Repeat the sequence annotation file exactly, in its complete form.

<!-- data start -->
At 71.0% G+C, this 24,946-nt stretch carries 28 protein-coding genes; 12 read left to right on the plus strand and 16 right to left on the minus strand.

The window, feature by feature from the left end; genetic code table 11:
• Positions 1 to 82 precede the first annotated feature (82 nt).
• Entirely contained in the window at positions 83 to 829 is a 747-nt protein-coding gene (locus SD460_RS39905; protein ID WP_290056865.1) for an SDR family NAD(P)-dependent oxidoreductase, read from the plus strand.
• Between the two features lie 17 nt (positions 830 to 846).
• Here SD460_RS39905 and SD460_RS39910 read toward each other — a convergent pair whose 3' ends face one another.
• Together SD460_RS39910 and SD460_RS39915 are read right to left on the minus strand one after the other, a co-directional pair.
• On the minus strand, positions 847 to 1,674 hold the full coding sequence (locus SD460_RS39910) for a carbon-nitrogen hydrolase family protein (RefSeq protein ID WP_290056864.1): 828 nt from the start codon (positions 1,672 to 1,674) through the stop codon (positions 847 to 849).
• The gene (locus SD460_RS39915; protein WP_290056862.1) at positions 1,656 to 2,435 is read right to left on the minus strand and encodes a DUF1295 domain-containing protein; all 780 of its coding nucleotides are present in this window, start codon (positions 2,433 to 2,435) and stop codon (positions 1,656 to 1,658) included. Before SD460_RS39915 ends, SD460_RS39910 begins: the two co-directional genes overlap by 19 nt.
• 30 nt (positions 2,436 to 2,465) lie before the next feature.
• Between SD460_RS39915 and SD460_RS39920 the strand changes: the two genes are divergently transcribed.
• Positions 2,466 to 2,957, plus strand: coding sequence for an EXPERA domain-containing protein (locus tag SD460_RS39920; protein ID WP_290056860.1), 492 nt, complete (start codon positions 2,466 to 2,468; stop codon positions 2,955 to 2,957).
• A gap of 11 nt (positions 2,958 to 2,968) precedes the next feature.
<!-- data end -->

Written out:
At 71.0% G+C, this 24,946-nt stretch carries 28 protein-coding genes; 12 read left to right on the plus strand and 16 right to left on the minus strand.

The window, feature by feature from the left end; genetic code table 11:
• Positions 1 to 82 precede the first annotated feature (82 nt).
• Entirely contained in the window at positions 83 to 829 is a 747-nt protein-coding gene (locus SD460_RS39905; protein ID WP_290056865.1) for an SDR family NAD(P)-dependent oxidoreductase, read from the plus strand.
• Between the two features lie 17 nt (positions 830 to 846).
• Here SD460_RS39905 and SD460_RS39910 read toward each other — a convergent pair whose 3' ends face one another.
• Together SD460_RS39910 and SD460_RS39915 are read right to left on the minus strand one after the other, a co-directional pair.
• On the minus strand, positions 847 to 1,674 hold the full coding sequence (locus SD460_RS39910) for a carbon-nitrogen hydrolase family protein (RefSeq protein ID WP_290056864.1): 828 nt from the start codon (positions 1,672 to 1,674) through the stop codon (positions 847 to 849).
• The gene (locus SD460_RS39915; protein WP_290056862.1) at positions 1,656 to 2,435 is read right to left on the minus strand and encodes a DUF1295 domain-containing protein; all 780 of its coding nucleotides are present in this window, start codon (positions 2,433 to 2,435) and stop codon (positions 1,656 to 1,658) included. Before SD460_RS39915 ends, SD460_RS39910 begins: the two co-directional genes overlap by 19 nt.
• 30 nt (positions 2,436 to 2,465) lie before the next feature.
• Between SD460_RS39915 and SD460_RS39920 the strand changes: the two genes are divergently transcribed.
• Positions 2,466 to 2,957, plus strand: coding sequence for an EXPERA domain-containing protein (locus tag SD460_RS39920; protein ID WP_290056860.1), 492 nt, complete (start codon positions 2,466 to 2,468; stop codon positions 2,955 to 2,957).
• A gap of 11 nt (positions 2,958 to 2,968) precedes the next feature.